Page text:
3. Byrne, D. H., et al. “Health benefits of peach, nectarine and plums.” II International Symposium on Human Health Effects of Fruits and Vegetables: FAVHEALTH 2007 841. 2007.
  4. Noratto, Giuliana, et al. “Identifying peach and plum polyphenols with chemopreventive potential against estrogen-independent breast cancer cells.” Journal of agricultural and food chemistry 57.12 (2009): 5219-5226.

 

 

Pears Anushruti RK Flickr

Pears

Pears are a good source of fiber, vitamin C and vitamin K. One medium sized pear has about 10% of your daily value of vitamins C and K as well as 5-6 grams of fiber, which is over 20% of your daily requirement. The vitamin E content in organic pears may be more than the vitamin E content in regular pears.1

Pears also contain boron, which is a mineral that stimulates the production of sex hormones.2

 

  1. Carbonaro M, Mattera M, Nicoli S, Bergamo P, Cappelloni M. Modulation of antioxidant compounds in organic vs conventional fruit (peach, Prunus persica L., and pear, Pyrus communis L.). Journal Of Agricultural And Food Chemistry [serial online]. September 11, 2002;50(19):5458-5462.
  2. The Dr. Oz Show

 

 

Pepino

Pepino

The pepino fruit is a good source of calcium, phosphorus and potassium as well as vitamin C and vitamin B’s like riboflavin, thiamin and niacin. It tastes similar to cantaloupes.

Pepino fruit is a close cousin of the tomato. It’s one of the lesser known fruits that is also a strong cancer fighter. One study found it may have the potential to kill prostate cancer cells and perhaps others cancers as well.1,2

The Pepino fruit may also be an effective weapon against diabetes since it has strong anti inflammatory capabilities and plenty of antioxidants.1

The fruit contains a surprisingly high amount of antioxidants with one study noticing that it was especially good at neutralizing iron ions 3, which can damage your cells when there’s too much of it around. These observations were seen in the lab and not in live specimens. However, the results show that pepino has strong antioxidant potential.
 

  1. Hsu C, Guo Y, Wang Z, Yin M. Protective effects of an aqueous extract from pepino (Solanum muricatum Ait.) in diabetic mice. Journal Of The Science Of Food And Agriculture. June 2011;91(8):1517-1522.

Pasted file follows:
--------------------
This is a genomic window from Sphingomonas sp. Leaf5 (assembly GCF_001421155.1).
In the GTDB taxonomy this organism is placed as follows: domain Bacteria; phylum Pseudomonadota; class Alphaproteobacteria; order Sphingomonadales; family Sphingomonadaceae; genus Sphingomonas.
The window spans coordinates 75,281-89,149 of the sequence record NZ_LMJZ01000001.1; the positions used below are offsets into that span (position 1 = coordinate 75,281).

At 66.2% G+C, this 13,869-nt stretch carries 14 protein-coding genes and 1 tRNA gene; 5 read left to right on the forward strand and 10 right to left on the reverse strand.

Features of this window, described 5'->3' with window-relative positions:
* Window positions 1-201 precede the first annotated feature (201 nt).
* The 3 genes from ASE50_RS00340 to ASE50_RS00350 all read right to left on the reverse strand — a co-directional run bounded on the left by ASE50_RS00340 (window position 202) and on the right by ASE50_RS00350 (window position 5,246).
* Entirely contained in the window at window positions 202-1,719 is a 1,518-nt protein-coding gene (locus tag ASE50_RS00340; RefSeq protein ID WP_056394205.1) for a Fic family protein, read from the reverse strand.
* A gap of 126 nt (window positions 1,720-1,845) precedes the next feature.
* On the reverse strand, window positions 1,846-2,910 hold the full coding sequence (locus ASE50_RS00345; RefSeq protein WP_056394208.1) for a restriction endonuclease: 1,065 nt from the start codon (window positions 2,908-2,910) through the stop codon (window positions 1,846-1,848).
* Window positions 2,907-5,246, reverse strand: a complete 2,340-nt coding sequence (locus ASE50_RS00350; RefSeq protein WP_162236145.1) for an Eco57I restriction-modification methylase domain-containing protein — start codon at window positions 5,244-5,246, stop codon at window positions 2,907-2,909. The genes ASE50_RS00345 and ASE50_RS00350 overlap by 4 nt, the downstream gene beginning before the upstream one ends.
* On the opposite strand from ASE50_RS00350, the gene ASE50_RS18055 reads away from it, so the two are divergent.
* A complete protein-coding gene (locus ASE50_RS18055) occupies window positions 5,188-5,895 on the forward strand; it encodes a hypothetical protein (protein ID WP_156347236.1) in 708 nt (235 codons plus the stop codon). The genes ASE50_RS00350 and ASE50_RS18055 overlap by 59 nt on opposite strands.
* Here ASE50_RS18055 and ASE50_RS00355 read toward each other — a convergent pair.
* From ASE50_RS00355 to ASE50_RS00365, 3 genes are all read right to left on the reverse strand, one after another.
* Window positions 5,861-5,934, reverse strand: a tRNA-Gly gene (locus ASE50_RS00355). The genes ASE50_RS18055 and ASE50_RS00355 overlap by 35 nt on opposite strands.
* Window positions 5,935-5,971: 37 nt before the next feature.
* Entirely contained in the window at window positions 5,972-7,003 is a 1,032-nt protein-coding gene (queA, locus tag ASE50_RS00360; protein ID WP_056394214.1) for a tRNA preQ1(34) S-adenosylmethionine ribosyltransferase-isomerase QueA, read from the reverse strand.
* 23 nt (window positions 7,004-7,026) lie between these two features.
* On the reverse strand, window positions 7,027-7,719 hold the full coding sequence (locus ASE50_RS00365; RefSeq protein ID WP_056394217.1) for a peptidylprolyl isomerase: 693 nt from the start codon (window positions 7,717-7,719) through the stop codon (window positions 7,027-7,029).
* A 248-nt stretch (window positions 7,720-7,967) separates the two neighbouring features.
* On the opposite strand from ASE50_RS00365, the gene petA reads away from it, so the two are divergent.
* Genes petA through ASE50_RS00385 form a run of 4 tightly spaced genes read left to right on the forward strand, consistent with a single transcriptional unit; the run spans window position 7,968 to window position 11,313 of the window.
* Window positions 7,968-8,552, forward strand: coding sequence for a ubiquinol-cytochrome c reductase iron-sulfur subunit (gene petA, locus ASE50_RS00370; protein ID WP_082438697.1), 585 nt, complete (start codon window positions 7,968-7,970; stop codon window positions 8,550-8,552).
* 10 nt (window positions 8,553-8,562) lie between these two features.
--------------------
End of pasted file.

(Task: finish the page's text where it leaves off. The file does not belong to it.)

2. Joshi B. Apoptosis induction by a novel anti-prostate cancer compound, BMD188 (a fatty acid-containing hydroxamic acid), requires the mitochondrial respiratory chain. Cancer Res. 1999;59(17):4343.
  3. Sudha, G., et al. “In vitro free radical scavenging activity of raw pepino fruit (Solanum muricatum aiton).” Int J Curr Pharm Res 3.2 (2011): 137-140.
  4. Sudha, Govindan, et al. “Antioxidant activity of ripe and unripe pepino fruit (Solanum muricatum Aiton).” Journal of food science 77.11 (2012): C1131-C1135.

 

 
pepper-93174_640

Peppercorn (Black Pepper)

Peppercorns are the dried fruit of the black pepper vine. Once the fruit is picked and dried, it’s usually ground up and used as Black Pepper.

Overall, studies suggest that Peppercorn (as well as its’ cousins the hot peppers, are strong anti-inflammatories, high in antioxidants and very good anti-cancer foods1.
 

  1. Liu Y, Yadev V, Aggarwal B, Nair M. Inhibitory effects of black pepper (Piper nigrum) extracts and compounds on human tumor cell proliferation, cyclooxygenase enzymes, lipid peroxidation and nuclear transcription factor-kappa-B. Natural Product Communications. August 2010;5(8):1253-1257.

 

 
Persimmon Eliza Adam Flickr

Persimmons

Since Persimmons are high in fiber and polyphenols, they’re great for warding off atherosclerosis, heart disease, high blood pressure, strokes and cancer1. They can help reduce your LDL cholesterol levels and help reduce your risk of developing atherosclerosis by up to 25%2. In addition to warding off atherosclerosis, eating 2 Persimmons per day can help prevent stomach cancer3.